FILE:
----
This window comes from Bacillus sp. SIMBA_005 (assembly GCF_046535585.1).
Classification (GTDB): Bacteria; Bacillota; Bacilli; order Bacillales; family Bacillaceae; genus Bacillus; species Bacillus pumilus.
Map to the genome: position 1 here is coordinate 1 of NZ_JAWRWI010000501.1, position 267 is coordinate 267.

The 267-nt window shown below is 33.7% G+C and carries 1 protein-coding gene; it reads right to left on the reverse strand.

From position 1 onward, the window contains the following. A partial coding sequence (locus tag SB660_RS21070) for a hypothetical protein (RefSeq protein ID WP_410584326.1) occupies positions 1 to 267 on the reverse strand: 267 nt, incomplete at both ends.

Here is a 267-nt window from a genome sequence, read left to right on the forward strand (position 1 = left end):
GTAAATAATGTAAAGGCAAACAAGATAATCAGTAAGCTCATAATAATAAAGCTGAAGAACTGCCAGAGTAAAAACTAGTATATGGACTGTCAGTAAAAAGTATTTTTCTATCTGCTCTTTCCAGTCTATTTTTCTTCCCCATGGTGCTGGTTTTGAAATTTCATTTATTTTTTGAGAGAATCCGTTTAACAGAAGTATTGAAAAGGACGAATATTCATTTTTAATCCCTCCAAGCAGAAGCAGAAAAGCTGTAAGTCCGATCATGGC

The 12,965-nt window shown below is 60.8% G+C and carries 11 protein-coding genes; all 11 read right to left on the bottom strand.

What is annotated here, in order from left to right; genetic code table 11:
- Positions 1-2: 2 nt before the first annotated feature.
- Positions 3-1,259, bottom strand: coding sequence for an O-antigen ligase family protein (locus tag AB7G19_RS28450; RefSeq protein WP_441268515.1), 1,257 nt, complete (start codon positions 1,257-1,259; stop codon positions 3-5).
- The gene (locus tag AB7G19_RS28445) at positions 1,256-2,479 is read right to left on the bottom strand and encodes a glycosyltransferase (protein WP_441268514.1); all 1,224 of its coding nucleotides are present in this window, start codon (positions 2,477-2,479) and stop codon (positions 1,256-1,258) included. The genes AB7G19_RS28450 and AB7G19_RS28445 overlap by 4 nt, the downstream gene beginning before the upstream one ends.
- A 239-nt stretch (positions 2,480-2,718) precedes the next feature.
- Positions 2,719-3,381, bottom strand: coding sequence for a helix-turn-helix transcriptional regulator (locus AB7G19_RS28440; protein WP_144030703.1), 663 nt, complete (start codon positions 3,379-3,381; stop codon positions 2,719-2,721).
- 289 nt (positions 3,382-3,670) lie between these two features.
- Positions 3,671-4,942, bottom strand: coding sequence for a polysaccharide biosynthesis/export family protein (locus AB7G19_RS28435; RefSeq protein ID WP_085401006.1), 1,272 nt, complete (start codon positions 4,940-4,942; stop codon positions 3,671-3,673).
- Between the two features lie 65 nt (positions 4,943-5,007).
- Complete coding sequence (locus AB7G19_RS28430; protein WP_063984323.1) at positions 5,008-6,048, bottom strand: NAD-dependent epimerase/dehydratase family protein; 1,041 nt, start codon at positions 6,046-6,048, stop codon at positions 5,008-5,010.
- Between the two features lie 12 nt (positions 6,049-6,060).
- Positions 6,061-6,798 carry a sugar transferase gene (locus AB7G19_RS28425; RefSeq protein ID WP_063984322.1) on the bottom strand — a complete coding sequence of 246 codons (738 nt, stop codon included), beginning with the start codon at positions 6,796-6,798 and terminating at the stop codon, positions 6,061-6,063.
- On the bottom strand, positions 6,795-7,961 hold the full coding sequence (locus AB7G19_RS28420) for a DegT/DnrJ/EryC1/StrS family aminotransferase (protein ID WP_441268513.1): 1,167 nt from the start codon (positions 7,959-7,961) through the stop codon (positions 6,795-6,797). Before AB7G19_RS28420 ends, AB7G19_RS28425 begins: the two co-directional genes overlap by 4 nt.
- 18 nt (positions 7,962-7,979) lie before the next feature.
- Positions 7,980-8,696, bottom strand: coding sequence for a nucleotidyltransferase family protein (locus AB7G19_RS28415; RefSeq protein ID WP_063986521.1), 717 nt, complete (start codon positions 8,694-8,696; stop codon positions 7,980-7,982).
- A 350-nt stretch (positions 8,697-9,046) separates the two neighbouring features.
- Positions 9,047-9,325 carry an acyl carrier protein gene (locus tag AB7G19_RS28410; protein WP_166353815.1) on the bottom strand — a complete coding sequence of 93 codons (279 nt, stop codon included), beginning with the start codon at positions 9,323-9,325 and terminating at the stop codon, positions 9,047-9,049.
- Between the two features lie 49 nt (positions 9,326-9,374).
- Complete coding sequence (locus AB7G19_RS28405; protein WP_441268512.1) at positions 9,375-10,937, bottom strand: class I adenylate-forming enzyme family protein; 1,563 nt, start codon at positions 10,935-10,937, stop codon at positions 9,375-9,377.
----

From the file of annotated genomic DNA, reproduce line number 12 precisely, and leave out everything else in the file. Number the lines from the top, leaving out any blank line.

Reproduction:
- The gene (locus tag AB7G19_RS28445) at positions 1,256-2,479 is read right to left on the bottom strand and encodes a glycosyltransferase (protein WP_441268514.1); all 1,224 of its coding nucleotides are present in this window, start codon (positions 2,477-2,479) and stop codon (positions 1,256-1,258) included. The genes AB7G19_RS28450 and AB7G19_RS28445 overlap by 4 nt, the downstream gene beginning before the upstream one ends.